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How to Get Started With a Content Security Policy

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How to Get Started With a Content Security Policy

A Content Security Policy (CSP) is a great way to reduce or completely remove Cross Site Scripting (XSS) vulnerabilities. With CSP, you can effectively disallow inline scripts and external scripts from untrusted sources. You define the policy via an HTTP header with rules for all types of assets.

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Here’s an example policy HTTP header to allow assets (scripts, CSS, fonts, images, etc.) only from the default source, which is the same origin ('self'). Scripts are also allowed from Google Analytics to make the tracking code work. Everything else is disallowed.

Content-Security-Policy: default-src 'self'; script-src 'self' https://www.google-analytics.com;

The most important CSP directives and values are listed on many sites.

Which Browsers Support CSP?

Your first question, of course, is probably “can I use it, or is it one of those obscure security ideas?”

CSP 1.0 is supported by 80 percent of today’s browsers, including mobile (iOS, Android browser from version 4.4, Chrome for Android). Internet Explorer 10 and 11 (still about 7 percent usage) only support the now deprecated X-Content-Security-Policy header and only the sandbox directive.

Unfortunately the ability to whitelist source domains doesn’t seem to be supported by IE until Edge 12. That means, if you want to use it, you should only use the Content-Security-Policy header, not the deprecated X-Content-Security-Policy header. Also, never send both of them — that can confuse some browsers. The header is backward compatible; very old browsers just won’t have the extra protection.

Version 1 of the standard already pretty much defined all that’s needed. The current CSP 2.0 (and the intermediate version 1.1) added a few directives, mainly concerning frames, sources for form endpoints and allowed plugin types. It also supports nonces to allow singing inline styles and scripts with a unique hash.

Support for these new directives is still a bit patchy, and only Chrome supports them completely. Firefox is missing the plugin-types, child-src directives. The other browsers basically don’t support them yet.

What will happen if a certain directive isn’t supported by a browser? Here’s a warning from Safari about the unsupported child-src directive:

child-src error

However, the rest of the directives will still work.

Still, such notifications aren’t very professional, so it’s best to try and recognize the client’s browser to send only the supported directives. GitHub, for example, sends the unsupported child-src, form-action, frame-ancestors and plugin-types directives only to Chrome but not to Safari. And Firefox doesn’t receive the child-src, plugin-types directives.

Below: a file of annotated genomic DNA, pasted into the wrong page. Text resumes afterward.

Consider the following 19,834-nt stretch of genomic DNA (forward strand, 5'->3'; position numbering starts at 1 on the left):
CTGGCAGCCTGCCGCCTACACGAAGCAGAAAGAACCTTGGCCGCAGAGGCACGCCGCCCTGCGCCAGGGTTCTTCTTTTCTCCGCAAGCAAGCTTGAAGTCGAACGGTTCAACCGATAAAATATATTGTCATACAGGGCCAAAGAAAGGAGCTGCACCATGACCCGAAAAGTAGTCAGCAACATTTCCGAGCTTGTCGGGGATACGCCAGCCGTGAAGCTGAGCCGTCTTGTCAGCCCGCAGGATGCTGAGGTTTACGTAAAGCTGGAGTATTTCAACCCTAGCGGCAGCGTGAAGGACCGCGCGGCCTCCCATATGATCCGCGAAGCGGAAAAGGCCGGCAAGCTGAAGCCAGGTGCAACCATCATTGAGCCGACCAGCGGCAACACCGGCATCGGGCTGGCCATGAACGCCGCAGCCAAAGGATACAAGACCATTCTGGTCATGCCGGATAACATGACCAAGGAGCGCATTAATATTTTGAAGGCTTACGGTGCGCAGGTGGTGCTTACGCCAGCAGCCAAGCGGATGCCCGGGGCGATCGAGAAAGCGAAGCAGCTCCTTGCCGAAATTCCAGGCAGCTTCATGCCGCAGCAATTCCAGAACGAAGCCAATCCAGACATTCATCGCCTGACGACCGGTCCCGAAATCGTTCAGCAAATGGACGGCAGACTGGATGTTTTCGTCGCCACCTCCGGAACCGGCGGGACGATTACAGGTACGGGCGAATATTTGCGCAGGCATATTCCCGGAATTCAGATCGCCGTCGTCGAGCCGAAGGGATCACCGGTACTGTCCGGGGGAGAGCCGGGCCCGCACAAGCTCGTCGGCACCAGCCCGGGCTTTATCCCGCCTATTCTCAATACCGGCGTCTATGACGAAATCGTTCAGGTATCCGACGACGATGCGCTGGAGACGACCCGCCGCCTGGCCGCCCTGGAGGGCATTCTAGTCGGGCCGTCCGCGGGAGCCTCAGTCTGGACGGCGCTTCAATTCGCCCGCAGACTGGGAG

Luckily, we don’t have to parse user agent names and include CSP rules for each. The SecureHeaders gem does that automatically.

Violation Reports

Great news for a step-by-step introduction strategy is the reporting feature of the standard. Policy violations will be shown in the browser’s console, but can also be POSTed to a URI which will receive a JSON structure like this:

  "violated-directive":"script-src 'self' https://ajax.googleapis.com",

If you use the Content-Security-Policy-Report-Only header (instead of the Content-Security-Policy one), it will only report violations but won’t block any content. Both headers support the report-uri directive to indicate where the reports should be sent to.

Here are a controller and a migration that you can use for those reports.

Have a Plan to Introduce the Policy

If you’re running a legacy or a larger web app, you probably will have to move some inline JavaScript to external files because we want to disallow inline scripts and styles. That also means this isn’t a plug-and-play security feature, so you’ll need a strategy first:

  1. Move inline scripts to external files. We’ll cover this in a bit.
  2. Move assets to a CDN or a subdomain so that you can use only script-src cdn.example.com and disallow the same origin ('self'). Depending on your application, user content that is served by the same origin may contain scripts; for example, in uploaded files, reflected search strings, etc. So it’s another level of protection if you leave out 'self' for script-src. Alternative: It’s not too bad to leave your scripts on the same domain in the beginning.
  3. Start with style-src 'unsafe-inline' (plus a CDN/subdomain/the same origin) to allow inline styles. It's very likely that there will be problems with showing and hiding elements on load and in popular JavaScript libraries (see below).